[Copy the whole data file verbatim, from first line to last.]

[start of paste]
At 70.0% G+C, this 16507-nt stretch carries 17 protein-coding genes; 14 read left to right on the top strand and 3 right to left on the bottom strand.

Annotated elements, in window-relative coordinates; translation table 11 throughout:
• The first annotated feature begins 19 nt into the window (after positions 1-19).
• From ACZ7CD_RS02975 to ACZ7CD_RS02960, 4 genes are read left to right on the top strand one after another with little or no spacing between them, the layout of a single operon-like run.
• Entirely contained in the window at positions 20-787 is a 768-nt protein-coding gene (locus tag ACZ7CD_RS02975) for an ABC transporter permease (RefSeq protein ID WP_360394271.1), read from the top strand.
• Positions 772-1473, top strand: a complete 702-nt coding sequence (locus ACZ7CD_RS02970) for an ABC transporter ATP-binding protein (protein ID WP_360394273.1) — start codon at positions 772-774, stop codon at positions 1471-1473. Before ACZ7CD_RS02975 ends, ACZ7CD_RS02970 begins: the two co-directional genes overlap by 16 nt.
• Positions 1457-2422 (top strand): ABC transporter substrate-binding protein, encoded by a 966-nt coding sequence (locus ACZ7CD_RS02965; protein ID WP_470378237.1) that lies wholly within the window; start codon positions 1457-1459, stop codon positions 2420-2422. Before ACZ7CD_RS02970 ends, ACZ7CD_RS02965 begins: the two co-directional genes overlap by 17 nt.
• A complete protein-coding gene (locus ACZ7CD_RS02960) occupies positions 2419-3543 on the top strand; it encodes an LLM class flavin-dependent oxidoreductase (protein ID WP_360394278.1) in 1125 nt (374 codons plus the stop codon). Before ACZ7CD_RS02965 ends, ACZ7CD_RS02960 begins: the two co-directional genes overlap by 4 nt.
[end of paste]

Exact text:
At 70.0% G+C, this 16507-nt stretch carries 17 protein-coding genes; 14 read left to right on the top strand and 3 right to left on the bottom strand.

Annotated elements, in window-relative coordinates; translation table 11 throughout:
• The first annotated feature begins 19 nt into the window (after positions 1-19).
• From ACZ7CD_RS02975 to ACZ7CD_RS02960, 4 genes are read left to right on the top strand one after another with little or no spacing between them, the layout of a single operon-like run.
• Entirely contained in the window at positions 20-787 is a 768-nt protein-coding gene (locus tag ACZ7CD_RS02975) for an ABC transporter permease (RefSeq protein ID WP_360394271.1), read from the top strand.
• Positions 772-1473, top strand: a complete 702-nt coding sequence (locus ACZ7CD_RS02970) for an ABC transporter ATP-binding protein (protein ID WP_360394273.1) — start codon at positions 772-774, stop codon at positions 1471-1473. Before ACZ7CD_RS02975 ends, ACZ7CD_RS02970 begins: the two co-directional genes overlap by 16 nt.
• Positions 1457-2422 (top strand): ABC transporter substrate-binding protein, encoded by a 966-nt coding sequence (locus ACZ7CD_RS02965; protein ID WP_470378237.1) that lies wholly within the window; start codon positions 1457-1459, stop codon positions 2420-2422. Before ACZ7CD_RS02970 ends, ACZ7CD_RS02965 begins: the two co-directional genes overlap by 17 nt.
• A complete protein-coding gene (locus ACZ7CD_RS02960) occupies positions 2419-3543 on the top strand; it encodes an LLM class flavin-dependent oxidoreductase (protein ID WP_360394278.1) in 1125 nt (374 codons plus the stop codon). Before ACZ7CD_RS02965 ends, ACZ7CD_RS02960 begins: the two co-directional genes overlap by 4 nt.